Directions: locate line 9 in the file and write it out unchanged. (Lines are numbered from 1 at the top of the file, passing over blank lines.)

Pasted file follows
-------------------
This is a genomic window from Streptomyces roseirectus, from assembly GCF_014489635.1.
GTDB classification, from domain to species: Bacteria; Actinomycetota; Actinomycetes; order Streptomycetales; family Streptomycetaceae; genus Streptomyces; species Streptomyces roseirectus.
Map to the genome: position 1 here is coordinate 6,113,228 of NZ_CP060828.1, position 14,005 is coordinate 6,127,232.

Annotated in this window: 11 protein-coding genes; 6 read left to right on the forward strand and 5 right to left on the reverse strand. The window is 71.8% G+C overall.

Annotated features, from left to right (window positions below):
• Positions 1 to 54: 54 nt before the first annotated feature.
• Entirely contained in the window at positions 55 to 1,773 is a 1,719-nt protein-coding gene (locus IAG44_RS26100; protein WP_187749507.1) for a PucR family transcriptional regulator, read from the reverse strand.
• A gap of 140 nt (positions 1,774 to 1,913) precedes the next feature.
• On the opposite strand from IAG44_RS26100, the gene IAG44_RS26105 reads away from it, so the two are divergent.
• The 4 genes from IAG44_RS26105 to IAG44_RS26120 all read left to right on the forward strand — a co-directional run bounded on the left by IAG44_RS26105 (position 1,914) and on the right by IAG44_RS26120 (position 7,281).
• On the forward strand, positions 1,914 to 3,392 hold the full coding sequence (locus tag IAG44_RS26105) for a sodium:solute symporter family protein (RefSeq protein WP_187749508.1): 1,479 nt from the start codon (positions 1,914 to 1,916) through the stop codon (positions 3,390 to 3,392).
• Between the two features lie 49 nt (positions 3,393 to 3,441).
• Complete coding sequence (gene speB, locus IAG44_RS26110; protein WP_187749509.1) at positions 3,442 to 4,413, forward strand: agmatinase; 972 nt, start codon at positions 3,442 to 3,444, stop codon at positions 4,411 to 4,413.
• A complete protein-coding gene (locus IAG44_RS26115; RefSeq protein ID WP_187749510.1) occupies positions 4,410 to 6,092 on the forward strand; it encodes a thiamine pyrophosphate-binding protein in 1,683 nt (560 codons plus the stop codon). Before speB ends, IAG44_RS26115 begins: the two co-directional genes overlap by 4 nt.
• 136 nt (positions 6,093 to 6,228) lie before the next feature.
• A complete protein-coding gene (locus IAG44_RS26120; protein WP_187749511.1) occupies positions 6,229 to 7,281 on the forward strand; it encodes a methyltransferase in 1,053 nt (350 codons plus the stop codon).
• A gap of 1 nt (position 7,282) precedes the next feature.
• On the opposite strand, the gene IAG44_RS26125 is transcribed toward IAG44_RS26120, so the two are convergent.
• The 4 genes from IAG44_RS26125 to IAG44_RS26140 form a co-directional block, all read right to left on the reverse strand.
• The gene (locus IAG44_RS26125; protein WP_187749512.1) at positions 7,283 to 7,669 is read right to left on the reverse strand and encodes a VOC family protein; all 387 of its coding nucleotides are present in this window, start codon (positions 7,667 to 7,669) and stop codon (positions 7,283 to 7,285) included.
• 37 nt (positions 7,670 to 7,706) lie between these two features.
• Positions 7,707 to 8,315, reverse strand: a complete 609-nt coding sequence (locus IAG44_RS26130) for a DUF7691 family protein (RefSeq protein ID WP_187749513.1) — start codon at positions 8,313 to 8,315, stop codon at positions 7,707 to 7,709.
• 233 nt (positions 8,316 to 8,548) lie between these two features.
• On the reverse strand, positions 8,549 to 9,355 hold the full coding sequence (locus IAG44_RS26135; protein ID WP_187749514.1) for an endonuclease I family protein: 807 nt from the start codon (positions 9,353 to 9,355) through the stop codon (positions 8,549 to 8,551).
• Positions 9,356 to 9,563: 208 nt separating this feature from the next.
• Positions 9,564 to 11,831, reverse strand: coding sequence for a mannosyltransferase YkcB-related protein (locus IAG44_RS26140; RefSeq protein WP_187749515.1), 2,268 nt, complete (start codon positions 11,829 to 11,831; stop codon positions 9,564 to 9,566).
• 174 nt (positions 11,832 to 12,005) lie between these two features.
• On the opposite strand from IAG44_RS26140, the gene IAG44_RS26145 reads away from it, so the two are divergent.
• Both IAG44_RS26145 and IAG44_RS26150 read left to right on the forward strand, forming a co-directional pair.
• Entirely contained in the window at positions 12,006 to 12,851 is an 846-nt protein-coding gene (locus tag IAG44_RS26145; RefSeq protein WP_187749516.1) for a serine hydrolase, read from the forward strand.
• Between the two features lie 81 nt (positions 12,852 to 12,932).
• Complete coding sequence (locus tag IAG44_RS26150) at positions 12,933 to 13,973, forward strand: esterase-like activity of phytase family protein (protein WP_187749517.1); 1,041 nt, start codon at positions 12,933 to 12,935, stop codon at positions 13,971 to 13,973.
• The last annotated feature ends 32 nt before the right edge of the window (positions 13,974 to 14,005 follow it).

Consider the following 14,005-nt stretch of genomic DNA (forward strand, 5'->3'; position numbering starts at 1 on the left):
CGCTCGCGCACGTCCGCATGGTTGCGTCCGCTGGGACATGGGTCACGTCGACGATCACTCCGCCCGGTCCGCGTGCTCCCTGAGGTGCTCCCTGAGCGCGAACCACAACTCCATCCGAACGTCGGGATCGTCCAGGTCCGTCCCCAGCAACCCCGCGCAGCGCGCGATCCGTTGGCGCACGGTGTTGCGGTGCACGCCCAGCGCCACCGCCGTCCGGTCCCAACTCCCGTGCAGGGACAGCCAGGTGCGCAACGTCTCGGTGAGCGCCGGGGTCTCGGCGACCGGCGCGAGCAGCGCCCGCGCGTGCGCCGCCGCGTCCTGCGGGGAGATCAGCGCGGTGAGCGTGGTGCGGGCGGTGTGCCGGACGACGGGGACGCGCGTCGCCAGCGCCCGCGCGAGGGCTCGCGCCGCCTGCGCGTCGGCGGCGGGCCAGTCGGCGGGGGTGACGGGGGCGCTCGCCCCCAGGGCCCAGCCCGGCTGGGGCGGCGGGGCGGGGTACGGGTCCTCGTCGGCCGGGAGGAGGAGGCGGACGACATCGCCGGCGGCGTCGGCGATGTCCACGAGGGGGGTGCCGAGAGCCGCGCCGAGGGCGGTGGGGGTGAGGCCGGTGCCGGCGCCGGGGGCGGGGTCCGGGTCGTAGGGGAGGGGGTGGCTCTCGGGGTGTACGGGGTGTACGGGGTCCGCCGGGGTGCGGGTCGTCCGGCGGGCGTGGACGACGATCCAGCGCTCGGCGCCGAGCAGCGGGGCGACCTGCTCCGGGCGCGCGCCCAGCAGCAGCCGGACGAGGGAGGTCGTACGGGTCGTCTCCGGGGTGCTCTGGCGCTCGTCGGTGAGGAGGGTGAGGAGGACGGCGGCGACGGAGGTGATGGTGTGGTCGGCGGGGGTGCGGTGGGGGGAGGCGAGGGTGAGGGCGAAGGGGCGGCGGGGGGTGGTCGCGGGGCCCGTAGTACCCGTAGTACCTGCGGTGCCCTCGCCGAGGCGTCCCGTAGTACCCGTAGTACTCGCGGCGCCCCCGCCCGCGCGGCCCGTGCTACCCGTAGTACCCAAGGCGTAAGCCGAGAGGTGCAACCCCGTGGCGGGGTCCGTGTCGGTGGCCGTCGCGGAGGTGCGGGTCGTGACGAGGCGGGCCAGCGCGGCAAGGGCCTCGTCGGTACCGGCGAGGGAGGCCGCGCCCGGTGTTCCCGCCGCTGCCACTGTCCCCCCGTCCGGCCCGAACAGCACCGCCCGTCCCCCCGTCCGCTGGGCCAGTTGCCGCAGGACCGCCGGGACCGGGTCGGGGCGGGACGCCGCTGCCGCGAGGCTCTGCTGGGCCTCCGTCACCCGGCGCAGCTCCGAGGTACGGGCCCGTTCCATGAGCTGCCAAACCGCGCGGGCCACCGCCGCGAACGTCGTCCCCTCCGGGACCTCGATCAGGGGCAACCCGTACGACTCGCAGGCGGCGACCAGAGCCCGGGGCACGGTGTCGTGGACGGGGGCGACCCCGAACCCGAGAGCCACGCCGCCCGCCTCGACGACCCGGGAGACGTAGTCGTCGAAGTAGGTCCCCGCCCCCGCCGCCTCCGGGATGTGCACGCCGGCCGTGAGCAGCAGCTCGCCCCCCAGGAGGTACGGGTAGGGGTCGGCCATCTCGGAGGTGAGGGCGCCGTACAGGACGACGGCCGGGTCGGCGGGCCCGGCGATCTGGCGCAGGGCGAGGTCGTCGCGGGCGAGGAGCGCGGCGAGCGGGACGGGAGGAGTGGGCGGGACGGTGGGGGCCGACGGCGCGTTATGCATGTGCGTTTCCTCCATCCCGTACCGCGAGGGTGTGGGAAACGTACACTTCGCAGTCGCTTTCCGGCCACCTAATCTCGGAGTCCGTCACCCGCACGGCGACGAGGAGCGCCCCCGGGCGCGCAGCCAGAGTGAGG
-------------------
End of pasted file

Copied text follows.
• On the opposite strand from IAG44_RS26100, the gene IAG44_RS26105 reads away from it, so the two are divergent.